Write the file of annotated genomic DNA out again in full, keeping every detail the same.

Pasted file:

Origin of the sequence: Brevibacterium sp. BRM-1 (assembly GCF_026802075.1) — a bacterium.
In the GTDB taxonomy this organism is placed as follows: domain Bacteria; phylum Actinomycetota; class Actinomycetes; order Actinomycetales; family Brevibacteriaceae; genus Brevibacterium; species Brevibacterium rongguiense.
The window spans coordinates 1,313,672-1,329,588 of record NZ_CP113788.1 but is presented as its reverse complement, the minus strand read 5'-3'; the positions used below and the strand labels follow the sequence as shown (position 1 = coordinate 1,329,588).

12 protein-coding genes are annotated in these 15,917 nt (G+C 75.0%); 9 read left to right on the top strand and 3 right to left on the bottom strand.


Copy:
Origin of the sequence: Brevibacterium sp. BRM-1 (assembly GCF_026802075.1) — a bacterium.
In the GTDB taxonomy this organism is placed as follows: domain Bacteria; phylum Actinomycetota; class Actinomycetes; order Actinomycetales; family Brevibacteriaceae; genus Brevibacterium; species Brevibacterium rongguiense.
The window spans coordinates 1,313,672-1,329,588 of record NZ_CP113788.1 but is presented as its reverse complement, the minus strand read 5'-3'; the positions used below and the strand labels follow the sequence as shown (position 1 = coordinate 1,329,588).

12 protein-coding genes are annotated in these 15,917 nt (G+C 75.0%); 9 read left to right on the top strand and 3 right to left on the bottom strand.